Intellectual Property Enterprise Court finds screenplay for film Florence Foster Jenkins was written by sole author

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The claimant, Nicholas Martin, a professional writer of film and television scripts, was identified as the sole author of the screenplay in the credits to the film Florence Foster Jenkins, a comedy drama starring Meryl Streep and Hugh Grant, which premiered in London in April 2016.

Since April 2014 the defendant, Julia Kogan, a professional opera singer, had sought a proportion of Mr Martin’s income from the film.  Mr Martin and Ms Kogan had lived together as partners during the period in which the idea for the film arose and when treatments and early drafts of the screenplay were written.

Mr Martin issued proceedings against Ms Kogan seeking a declaration that he was the sole author of the screenplay.  Ms Kogan filed a counterclaim for a declaration that she was joint author of the screenplay and that Mr Martin had infringed the copyright in it.  She also joined the production and financing companies for the film as Part 20 Defendants, against which she sought relief for infringement of the copyright.

The issues the court had to decide were:

  • what was the nature and extent of Ms Kogan’s contribution to the writing of the screenplay?
  • did that contribution make the screenplay a “work of joint authorship” within the meaning of s 10(1) of the Copyright, Designs and Patents Act 1988 and qualify Ms Kogan to be joint author with Mr Martin?
  • did any act or statement by Ms Kogan, or lack of the same, provide the Part 20 Defendants with a defence of acquiescence or estoppel?

The court noted that Ms Kogan’s case had evolved over time.  She had first asked for part of Mr Martin’s income from the screenplay in April 2014.  In April 2015 she claimed that she had contributed to the screenplay.  In December 2016 she said that the entire screenplay had been jointly written by her and Mr Martin.  In May 2017 Ms Kogan served a witness statement in which she said that her contributions had included text written only by her.  In the annex to that witness statement Ms Kogan summarised her sole input in this way:

Some of the dialogue was written solely by me.  This is mainly musical jargon or mumbo-jumbo which I had heard during my career in music.  … [Mr Martin] had no musical training [and] did not have any idea of the expressions that singers would use.  I was able to bring this to the collaboration.”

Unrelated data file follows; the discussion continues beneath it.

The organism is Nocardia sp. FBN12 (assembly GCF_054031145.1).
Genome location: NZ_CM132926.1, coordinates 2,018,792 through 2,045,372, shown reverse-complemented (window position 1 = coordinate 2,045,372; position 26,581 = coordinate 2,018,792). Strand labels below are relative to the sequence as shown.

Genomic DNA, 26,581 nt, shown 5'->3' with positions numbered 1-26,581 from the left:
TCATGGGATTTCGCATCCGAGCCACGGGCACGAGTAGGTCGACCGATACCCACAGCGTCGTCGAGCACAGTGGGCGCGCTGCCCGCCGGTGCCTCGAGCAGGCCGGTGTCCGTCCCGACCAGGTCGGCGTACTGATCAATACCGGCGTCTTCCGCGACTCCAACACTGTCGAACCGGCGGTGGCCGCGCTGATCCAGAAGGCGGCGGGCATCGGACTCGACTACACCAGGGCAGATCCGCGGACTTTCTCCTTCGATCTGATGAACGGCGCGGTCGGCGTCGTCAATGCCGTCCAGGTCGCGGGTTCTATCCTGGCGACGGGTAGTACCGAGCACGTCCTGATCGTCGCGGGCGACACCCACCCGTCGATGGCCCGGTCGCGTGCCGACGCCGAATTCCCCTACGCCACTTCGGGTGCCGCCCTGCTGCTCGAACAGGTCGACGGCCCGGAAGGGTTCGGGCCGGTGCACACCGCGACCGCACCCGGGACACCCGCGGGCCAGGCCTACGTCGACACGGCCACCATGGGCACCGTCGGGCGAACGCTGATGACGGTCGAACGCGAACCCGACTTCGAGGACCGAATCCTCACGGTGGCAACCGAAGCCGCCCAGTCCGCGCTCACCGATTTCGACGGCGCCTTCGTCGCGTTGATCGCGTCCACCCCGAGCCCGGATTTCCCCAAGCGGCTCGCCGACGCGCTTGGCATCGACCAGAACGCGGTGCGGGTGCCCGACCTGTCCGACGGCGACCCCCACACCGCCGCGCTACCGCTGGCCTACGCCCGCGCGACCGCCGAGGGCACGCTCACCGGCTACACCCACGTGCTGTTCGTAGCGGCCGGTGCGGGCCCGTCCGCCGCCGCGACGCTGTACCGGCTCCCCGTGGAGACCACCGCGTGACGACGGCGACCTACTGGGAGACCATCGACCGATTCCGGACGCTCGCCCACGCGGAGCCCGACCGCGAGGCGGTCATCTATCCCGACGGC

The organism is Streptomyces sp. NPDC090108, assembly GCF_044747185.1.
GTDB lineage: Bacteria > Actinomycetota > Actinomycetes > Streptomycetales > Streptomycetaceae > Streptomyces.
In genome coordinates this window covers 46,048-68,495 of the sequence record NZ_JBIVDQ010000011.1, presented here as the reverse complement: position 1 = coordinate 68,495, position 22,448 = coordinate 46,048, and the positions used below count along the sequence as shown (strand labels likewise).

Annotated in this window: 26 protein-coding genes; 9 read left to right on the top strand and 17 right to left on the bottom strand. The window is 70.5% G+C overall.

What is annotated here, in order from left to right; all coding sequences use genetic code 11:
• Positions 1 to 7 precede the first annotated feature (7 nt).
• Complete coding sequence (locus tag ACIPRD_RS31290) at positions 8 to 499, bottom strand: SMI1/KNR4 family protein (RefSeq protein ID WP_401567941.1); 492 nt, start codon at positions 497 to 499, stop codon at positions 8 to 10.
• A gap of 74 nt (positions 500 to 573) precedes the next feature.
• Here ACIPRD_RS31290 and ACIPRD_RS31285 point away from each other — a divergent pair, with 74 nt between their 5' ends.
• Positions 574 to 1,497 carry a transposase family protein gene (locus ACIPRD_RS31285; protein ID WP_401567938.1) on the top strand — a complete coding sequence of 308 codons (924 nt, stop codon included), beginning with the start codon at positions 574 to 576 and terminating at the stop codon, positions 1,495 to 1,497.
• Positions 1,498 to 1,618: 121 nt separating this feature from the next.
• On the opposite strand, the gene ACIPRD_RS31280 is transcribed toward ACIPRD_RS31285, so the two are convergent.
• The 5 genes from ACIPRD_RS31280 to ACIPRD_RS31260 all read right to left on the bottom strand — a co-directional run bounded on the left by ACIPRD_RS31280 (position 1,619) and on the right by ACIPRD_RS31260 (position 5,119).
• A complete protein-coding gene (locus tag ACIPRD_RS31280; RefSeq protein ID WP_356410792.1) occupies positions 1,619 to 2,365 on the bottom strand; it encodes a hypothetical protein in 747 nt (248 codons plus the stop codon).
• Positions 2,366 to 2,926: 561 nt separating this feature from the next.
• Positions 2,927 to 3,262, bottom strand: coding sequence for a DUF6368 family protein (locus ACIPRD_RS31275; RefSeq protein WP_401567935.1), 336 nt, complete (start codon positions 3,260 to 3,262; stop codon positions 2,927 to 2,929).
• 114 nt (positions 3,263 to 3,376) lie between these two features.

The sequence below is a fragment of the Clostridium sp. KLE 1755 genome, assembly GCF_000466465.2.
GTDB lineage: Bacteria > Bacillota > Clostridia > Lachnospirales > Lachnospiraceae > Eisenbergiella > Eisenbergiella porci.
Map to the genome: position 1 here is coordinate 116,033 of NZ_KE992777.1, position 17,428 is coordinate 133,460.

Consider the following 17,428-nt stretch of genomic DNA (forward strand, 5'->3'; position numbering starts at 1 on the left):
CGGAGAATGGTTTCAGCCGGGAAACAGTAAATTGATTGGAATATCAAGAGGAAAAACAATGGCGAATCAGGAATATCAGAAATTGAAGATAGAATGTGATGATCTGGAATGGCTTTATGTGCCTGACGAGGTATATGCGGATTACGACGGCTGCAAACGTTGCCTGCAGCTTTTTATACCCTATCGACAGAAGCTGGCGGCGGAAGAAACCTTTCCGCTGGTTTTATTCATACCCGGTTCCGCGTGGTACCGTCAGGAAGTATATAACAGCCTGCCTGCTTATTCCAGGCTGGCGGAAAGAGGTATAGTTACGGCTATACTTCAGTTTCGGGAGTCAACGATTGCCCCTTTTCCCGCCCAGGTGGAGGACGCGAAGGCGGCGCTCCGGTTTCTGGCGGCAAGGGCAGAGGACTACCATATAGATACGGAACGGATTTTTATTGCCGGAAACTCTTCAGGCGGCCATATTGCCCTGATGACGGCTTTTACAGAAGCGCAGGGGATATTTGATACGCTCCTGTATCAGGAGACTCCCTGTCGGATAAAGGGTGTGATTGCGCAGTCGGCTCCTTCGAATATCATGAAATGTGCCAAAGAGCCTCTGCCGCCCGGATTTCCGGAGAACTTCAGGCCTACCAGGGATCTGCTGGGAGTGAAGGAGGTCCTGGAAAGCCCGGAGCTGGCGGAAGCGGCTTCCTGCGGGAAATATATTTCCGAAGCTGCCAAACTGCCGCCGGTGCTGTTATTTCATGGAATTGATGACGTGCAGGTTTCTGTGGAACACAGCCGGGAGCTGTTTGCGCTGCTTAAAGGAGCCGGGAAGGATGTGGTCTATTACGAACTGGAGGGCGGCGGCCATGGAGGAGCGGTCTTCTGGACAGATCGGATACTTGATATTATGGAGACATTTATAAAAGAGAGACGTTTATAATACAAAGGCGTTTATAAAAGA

At trial, Ms Kogan claimed that her textual input as sole writer went significantly further than musical jargon and mumbo-jumbo.  However, aside from Ms Kogan’s own assertions, there was no support for this claim.

The court found that Ms Kogan’s contributions as sole writer of the text of the screenplay were limited to suggestions of technical musical language.  These were incorporated into drafts one to three of the screenplay and some of them found their way into the final version.

Ms Kogan also claimed that most of the remainder of the text of the screenplay was written jointly with Mr Martin.  There was, however, limited evidence in support of this and the court found that the documentary and undisputed evidence supported Mr Martin’s claim to have been the sole writer of the text of drafts one to three of the screenplay with only limited input from Ms Kogan.

As for non-textual contributions, the court said it was “likely” that Ms Kogan had also been responsible for non-textual contributions to the first three drafts, made in the course of her discussions with Mr Martin.  However, as with the textual input, it was Mr Martin who had decided which of Ms Kogan’s ideas were to be used in the screenplay.

As for whether Ms Kogan’s contributions had been sufficient, the court found that the textual and non-textual contributions made by Ms Kogan never rose above the level of providing useful jargon, along with helpful criticism and some minor plot suggestions.  Taken together, they were not sufficient to qualify Ms Kogan as a joint author of the screenplay, even if those contributions had all been made in the course of a collaboration to create the screenplay.  Mr Martin was the sole author.

As for the Part 20 claim, the court found that had Ms Kogan been joint author of the copyright in the screenplay it would have been unconscionable for her to rely on joint ownership of the copyright to restrict the public performance of the film in any way.  To that extent, the defence of estoppel would have succeeded.

The court could not take it further, however, because to do so would require hypothetical facts arising from the assumption that Ms Kogan had made significant textual and other contributions to the screenplay but had not informed the Part 20 Defendants about them or made any claim to joint authorship until late in the day.  Whether Ms Kogan had acted unconscionably would depend on the precise nature and circumstances of those facts.

The court concluded that Mr Martin was entitled to a declaration that he was the sole author of the screenplay and that he had not infringed the copyright.  The Counterclaim and Part 20 Claim were dismissed.  (Nicholas Martin v Julia Kogan [2017] EWHC 2927 (IPEC) (22 November 2017) — to read the judgment in full, click here).